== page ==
Five years later the school didn’t need its Pencil Lab any more except for a few students who wanted to do Pencil Science at University or get a job in the Pencil Industry. There were Pencils all over the school and most staff and students used them quite naturally. Some even carried a pencil about in their pocket.
This was written around 1990 and I am pretty sure that most people will have read this story several times over the last twenty years. Sadly, there are still schools where this system holds sway, there are still schools where people lack the courage to let their staff play, experiment and explore, there are still teachers who lack the confidence to take a risk, to try something new, to allow themselves to “fail”. There are also plenty of pressures on our schools and teachers to succeed, to have high pass rates in examinations, pressure to perform and to be seen to perform, pressure from parents to educate their children the way they were taught, self-imposed pressure to not fail. Pressures that hinder educators from doing what we know could work and could improve the way we teach and our students can learn.
Roger’s Bell Curve and the Pencil Illustration underline the fact that we are all human, we are all different, some of us naturally want to try new things and are not afraid to fail, some of us want to try but want others to trail blaze and we will follow more comfortably in their wake, some of us just want to keep on doing what we are doing, it is easy, it is comfortable, it works, but we might just be tempted to try something new once it has been proven to work. And some, well we just want to hide in a corner and hope that the future will go away; if we keep quiet for long enough and resist for long enough maybe we will be forgotten about and nobody will bother us any more. Worse though, are the nay-sayers, those that actively undo the good work that others are doing through constant moaning, undermining comments, they suck the good will and the positivity out of workplaces.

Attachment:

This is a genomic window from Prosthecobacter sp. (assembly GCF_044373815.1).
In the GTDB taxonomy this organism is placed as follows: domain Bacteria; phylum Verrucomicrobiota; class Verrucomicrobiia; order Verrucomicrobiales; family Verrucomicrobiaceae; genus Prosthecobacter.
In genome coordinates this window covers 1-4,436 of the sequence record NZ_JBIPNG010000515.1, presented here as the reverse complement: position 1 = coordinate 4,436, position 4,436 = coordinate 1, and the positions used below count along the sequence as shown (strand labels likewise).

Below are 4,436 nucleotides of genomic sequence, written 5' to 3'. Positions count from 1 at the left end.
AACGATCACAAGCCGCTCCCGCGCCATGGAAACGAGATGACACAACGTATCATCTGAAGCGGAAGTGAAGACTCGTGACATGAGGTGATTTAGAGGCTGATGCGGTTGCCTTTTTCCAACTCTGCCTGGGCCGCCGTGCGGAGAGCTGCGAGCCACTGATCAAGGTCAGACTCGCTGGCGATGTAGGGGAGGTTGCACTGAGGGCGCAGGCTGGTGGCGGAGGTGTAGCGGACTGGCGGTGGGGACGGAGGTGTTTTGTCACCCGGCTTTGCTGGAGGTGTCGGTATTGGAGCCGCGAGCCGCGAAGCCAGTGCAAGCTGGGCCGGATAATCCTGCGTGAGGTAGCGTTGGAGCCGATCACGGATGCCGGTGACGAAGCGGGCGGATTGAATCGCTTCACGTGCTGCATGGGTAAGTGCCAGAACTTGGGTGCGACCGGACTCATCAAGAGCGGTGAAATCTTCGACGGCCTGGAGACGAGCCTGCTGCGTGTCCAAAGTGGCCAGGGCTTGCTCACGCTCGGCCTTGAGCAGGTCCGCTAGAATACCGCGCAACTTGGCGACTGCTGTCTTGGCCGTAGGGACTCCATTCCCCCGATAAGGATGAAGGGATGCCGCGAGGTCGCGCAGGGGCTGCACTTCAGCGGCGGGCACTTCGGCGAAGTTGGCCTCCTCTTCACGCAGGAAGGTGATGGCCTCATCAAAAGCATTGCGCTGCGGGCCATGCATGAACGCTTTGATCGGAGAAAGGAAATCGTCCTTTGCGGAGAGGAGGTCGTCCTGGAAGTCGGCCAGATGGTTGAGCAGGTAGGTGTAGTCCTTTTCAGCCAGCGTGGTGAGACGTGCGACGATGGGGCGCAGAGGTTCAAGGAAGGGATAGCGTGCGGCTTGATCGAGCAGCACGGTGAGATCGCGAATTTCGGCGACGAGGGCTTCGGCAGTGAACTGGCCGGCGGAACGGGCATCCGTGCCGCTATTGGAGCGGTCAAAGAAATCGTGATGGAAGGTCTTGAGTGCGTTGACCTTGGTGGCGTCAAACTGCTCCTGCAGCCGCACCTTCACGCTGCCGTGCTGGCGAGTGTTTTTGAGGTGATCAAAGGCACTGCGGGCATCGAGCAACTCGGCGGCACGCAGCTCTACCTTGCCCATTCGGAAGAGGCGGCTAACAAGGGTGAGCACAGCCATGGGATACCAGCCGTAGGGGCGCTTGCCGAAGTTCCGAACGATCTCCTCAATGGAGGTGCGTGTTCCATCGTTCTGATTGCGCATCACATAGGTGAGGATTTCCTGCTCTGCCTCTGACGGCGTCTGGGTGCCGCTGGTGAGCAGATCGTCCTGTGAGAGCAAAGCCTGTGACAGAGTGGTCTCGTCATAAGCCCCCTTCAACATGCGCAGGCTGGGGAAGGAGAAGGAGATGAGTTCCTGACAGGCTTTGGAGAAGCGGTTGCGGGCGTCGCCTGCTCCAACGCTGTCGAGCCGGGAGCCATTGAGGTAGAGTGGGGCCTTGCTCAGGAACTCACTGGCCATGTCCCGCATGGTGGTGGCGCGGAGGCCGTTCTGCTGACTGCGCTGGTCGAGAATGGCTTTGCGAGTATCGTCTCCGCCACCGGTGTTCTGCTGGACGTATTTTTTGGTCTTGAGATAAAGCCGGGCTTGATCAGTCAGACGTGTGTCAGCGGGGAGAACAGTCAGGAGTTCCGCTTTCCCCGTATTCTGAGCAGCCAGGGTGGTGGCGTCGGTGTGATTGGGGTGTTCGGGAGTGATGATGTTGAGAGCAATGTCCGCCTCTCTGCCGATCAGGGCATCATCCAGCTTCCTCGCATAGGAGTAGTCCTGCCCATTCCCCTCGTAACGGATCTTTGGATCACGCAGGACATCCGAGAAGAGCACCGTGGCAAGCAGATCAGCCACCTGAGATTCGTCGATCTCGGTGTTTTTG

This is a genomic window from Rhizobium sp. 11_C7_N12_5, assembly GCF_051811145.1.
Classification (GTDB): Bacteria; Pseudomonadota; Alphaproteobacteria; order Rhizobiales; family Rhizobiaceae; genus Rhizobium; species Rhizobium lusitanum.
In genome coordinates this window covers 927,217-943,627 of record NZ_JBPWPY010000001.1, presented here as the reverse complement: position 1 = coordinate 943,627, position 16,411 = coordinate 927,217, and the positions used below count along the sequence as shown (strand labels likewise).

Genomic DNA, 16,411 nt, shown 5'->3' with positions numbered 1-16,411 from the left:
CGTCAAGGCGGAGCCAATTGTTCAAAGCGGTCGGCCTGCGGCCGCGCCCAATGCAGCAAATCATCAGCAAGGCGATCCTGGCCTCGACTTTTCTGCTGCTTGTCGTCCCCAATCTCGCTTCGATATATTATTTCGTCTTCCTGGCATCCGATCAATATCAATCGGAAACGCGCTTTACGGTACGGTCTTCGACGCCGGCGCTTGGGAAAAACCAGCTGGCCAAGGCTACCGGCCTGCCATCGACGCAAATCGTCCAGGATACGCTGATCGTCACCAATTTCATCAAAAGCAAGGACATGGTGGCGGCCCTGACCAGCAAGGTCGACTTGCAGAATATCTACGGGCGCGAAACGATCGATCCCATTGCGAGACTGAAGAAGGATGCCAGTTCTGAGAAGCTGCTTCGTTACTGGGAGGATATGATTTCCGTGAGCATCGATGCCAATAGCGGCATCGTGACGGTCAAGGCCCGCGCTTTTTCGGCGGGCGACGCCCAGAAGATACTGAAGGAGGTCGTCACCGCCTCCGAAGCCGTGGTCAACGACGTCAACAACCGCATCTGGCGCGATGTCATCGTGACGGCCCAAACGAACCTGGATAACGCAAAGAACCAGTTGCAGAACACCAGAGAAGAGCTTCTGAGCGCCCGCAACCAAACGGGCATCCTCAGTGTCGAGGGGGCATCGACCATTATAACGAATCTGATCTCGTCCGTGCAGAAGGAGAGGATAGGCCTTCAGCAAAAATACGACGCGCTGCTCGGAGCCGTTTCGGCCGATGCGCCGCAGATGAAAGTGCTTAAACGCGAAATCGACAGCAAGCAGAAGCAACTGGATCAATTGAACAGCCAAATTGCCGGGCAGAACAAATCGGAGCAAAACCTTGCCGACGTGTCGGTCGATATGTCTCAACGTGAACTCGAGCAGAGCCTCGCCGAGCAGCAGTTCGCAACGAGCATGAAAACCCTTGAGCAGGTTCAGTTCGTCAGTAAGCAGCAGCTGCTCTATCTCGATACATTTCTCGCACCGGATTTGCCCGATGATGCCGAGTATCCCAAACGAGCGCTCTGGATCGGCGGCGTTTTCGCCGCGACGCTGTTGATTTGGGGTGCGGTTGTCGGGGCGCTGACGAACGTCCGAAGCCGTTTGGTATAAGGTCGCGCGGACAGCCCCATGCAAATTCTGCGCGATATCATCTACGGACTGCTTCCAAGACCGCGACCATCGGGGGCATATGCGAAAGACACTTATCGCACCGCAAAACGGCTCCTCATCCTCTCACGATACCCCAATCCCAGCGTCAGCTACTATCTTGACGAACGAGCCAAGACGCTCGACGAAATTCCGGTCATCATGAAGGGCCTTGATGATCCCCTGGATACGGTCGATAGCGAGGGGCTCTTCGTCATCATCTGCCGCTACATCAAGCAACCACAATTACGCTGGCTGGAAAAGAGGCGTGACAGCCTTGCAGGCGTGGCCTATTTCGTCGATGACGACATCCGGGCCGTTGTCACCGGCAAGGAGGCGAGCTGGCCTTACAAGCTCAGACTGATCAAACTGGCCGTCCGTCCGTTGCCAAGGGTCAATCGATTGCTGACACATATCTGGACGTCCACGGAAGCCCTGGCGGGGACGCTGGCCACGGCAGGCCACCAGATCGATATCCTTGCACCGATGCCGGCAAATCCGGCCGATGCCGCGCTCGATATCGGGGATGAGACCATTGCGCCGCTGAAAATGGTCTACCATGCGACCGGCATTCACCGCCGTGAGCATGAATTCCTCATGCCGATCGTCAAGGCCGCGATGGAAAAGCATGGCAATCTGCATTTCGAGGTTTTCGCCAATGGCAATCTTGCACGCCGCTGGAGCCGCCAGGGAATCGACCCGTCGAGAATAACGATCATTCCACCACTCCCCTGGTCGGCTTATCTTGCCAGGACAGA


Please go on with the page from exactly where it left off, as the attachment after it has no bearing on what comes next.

We also have to understand that our students will also match these human qualities. They may all have been born in the “Digital Age” – brought up in an age where technology is at their fingertips but they are not all “Digital Natives”. They do not all use, know how to use, or like to use technology all the time. Nor do they often see the benefits of what they see as a toy, to aid them in their learning.
The challenge is to somehow encourage everyone to realise the worth of trying something new. Not just doing new for the sake of new, but new because it helps us to do things more effectively, more efficiently. The challenge is to negate the “nay-sayers”; they are often a vocal minority but they hold some sway.
“Attuning yourself to others—exiting your own perspective and entering theirs—is essential to moving others. One smart, easy, and effective way to get inside people’s heads is to climb into their chairs.” Dan Pink
Thanks to George Couros for the above quote from his blogpost “The Value of the “Naysayer and Antagonist””. He has some interesting things to say but I like his perspective that we all have the potential to be a “naysayer” or an “antagonist” depending on the context we find ourselves in. There is also a lot to be said for putting ourselves in the shoes of others to be able to understand where they are coming from. Food for thought…